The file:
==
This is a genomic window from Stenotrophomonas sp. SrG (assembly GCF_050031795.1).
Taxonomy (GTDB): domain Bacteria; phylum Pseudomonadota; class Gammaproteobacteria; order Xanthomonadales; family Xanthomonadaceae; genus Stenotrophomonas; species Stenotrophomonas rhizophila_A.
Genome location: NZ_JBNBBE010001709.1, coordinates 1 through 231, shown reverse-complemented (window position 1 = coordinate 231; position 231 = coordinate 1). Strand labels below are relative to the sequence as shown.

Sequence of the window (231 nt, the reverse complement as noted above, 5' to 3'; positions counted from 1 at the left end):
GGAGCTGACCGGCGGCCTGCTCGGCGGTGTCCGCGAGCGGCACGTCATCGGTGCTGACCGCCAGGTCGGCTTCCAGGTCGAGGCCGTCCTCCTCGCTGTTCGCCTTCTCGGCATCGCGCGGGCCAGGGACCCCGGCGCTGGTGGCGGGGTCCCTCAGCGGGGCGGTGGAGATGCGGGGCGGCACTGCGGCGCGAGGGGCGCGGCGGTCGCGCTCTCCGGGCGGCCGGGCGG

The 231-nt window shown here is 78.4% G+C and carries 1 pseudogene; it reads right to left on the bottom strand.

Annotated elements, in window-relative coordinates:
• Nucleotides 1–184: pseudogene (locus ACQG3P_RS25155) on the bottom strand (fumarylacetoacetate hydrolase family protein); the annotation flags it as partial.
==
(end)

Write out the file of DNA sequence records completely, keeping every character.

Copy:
This is a genomic window from Stenotrophomonas sp. SrG (assembly GCF_050031795.1).
Taxonomy (GTDB): domain Bacteria; phylum Pseudomonadota; class Gammaproteobacteria; order Xanthomonadales; family Xanthomonadaceae; genus Stenotrophomonas; species Stenotrophomonas rhizophila_A.
Genome location: NZ_JBNBBE010001709.1, coordinates 1 through 231, shown reverse-complemented (window position 1 = coordinate 231; position 231 = coordinate 1). Strand labels below are relative to the sequence as shown.

Sequence of the window (231 nt, the reverse complement as noted above, 5' to 3'; positions counted from 1 at the left end):
GGAGCTGACCGGCGGCCTGCTCGGCGGTGTCCGCGAGCGGCACGTCATCGGTGCTGACCGCCAGGTCGGCTTCCAGGTCGAGGCCGTCCTCCTCGCTGTTCGCCTTCTCGGCATCGCGCGGGCCAGGGACCCCGGCGCTGGTGGCGGGGTCCCTCAGCGGGGCGGTGGAGATGCGGGGCGGCACTGCGGCGCGAGGGGCGCGGCGGTCGCGCTCTCCGGGCGGCCGGGCGG

The 231-nt window shown here is 78.4% G+C and carries 1 pseudogene; it reads right to left on the bottom strand.

Annotated elements, in window-relative coordinates:
• Nucleotides 1–184: pseudogene (locus ACQG3P_RS25155) on the bottom strand (fumarylacetoacetate hydrolase family protein); the annotation flags it as partial.